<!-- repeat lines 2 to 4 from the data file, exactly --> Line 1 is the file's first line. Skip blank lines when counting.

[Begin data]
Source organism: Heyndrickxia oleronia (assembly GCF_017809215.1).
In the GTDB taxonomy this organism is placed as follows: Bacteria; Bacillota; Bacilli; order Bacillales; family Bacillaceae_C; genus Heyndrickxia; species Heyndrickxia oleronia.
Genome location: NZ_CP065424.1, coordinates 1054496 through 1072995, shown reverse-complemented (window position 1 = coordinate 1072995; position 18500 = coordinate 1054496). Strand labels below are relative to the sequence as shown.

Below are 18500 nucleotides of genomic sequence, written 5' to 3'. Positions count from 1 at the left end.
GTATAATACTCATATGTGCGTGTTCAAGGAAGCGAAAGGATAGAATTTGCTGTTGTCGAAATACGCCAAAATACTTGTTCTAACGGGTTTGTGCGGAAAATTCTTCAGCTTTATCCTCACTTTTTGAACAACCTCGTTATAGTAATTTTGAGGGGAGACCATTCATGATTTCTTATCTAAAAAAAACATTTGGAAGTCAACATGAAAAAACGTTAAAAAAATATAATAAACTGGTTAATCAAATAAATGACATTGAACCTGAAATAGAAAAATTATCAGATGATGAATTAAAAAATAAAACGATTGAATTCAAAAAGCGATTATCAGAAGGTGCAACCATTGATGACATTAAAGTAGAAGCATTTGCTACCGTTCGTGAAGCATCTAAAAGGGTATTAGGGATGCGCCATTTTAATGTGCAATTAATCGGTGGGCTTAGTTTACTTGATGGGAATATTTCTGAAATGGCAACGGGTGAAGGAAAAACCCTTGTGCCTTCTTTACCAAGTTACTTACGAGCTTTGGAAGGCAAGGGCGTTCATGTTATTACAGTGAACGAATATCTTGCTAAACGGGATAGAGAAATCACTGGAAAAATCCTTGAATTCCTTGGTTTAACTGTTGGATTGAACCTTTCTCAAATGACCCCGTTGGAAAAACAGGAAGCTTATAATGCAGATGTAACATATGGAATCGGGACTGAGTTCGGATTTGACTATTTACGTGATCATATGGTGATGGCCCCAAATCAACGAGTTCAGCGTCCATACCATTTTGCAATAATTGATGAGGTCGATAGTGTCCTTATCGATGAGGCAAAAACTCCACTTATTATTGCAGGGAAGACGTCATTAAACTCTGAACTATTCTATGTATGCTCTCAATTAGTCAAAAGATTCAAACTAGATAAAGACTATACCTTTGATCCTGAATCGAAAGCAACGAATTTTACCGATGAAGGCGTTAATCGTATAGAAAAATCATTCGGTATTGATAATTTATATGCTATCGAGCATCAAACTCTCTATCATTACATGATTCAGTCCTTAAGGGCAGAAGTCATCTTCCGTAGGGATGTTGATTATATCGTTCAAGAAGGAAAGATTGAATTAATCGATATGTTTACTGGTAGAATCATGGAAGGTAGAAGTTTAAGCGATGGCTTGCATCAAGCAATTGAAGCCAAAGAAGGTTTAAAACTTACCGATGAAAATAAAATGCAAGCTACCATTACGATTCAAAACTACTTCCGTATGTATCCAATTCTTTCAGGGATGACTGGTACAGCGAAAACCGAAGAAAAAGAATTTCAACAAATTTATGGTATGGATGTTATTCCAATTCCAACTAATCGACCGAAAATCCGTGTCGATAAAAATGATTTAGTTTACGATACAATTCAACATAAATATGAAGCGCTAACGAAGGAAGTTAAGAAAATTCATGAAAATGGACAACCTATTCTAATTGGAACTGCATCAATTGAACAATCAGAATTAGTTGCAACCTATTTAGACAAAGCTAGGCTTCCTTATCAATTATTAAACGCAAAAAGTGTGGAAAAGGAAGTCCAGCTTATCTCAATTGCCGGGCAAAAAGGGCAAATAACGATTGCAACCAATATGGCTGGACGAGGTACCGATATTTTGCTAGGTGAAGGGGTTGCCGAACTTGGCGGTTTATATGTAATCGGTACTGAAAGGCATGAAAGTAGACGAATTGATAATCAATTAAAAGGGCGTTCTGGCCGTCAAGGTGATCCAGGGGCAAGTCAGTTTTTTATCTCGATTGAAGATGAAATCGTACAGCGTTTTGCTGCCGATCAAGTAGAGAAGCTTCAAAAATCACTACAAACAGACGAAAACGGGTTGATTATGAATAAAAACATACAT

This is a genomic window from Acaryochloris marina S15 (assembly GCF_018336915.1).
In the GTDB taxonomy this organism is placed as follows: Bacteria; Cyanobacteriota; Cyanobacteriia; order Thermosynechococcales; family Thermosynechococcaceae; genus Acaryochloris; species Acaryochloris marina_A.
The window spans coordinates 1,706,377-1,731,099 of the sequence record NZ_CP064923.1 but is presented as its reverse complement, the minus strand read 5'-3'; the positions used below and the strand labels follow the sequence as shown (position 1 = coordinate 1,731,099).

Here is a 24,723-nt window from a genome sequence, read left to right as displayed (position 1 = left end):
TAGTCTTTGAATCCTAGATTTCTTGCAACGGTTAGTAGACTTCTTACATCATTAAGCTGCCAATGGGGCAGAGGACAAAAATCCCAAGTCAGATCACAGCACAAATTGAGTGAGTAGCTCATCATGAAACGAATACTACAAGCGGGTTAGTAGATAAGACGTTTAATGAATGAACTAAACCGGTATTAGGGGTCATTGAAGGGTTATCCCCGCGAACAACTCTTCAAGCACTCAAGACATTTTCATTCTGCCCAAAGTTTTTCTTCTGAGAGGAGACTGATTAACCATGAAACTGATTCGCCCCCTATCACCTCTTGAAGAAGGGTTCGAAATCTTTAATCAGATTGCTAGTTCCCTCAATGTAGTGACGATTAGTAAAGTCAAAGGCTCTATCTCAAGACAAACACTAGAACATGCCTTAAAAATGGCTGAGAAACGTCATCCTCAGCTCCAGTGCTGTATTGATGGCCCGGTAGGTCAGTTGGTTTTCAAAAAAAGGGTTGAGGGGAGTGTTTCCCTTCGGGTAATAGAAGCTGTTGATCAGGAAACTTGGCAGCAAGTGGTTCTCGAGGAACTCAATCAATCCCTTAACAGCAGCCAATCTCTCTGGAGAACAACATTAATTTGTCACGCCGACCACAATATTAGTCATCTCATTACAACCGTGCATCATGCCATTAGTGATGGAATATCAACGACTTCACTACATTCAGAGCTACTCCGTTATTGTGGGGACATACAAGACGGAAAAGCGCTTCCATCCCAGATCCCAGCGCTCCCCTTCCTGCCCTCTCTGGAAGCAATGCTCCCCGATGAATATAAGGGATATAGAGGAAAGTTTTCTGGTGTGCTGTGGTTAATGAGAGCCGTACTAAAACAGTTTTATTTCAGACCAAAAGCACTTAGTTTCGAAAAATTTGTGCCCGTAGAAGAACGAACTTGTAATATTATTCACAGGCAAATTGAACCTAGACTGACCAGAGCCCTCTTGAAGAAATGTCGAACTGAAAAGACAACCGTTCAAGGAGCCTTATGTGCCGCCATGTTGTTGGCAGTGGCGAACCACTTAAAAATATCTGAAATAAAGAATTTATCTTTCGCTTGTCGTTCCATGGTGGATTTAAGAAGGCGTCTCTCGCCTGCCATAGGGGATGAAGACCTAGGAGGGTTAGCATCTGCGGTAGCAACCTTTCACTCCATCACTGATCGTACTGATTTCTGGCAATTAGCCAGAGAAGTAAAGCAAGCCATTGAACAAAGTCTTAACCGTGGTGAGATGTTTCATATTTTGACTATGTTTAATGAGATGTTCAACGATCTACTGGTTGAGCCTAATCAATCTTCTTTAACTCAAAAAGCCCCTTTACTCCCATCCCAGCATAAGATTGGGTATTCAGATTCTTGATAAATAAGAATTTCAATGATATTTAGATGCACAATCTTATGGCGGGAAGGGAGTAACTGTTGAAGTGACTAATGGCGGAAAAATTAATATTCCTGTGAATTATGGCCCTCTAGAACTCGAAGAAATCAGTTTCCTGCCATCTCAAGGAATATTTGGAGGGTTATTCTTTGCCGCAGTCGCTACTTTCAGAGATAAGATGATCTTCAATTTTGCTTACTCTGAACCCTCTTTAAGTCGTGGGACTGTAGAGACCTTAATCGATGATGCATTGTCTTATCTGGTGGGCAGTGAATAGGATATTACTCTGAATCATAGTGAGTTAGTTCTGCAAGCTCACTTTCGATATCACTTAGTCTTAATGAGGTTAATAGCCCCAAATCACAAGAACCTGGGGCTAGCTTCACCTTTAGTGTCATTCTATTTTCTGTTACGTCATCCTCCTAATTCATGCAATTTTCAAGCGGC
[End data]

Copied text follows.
In the GTDB taxonomy this organism is placed as follows: Bacteria; Bacillota; Bacilli; order Bacillales; family Bacillaceae_C; genus Heyndrickxia; species Heyndrickxia oleronia.
Genome location: NZ_CP065424.1, coordinates 1054496 through 1072995, shown reverse-complemented (window position 1 = coordinate 1072995; position 18500 = coordinate 1054496). Strand labels below are relative to the sequence as shown.

Below are 18500 nucleotides of genomic sequence, written 5' to 3'. Positions count from 1 at the left end.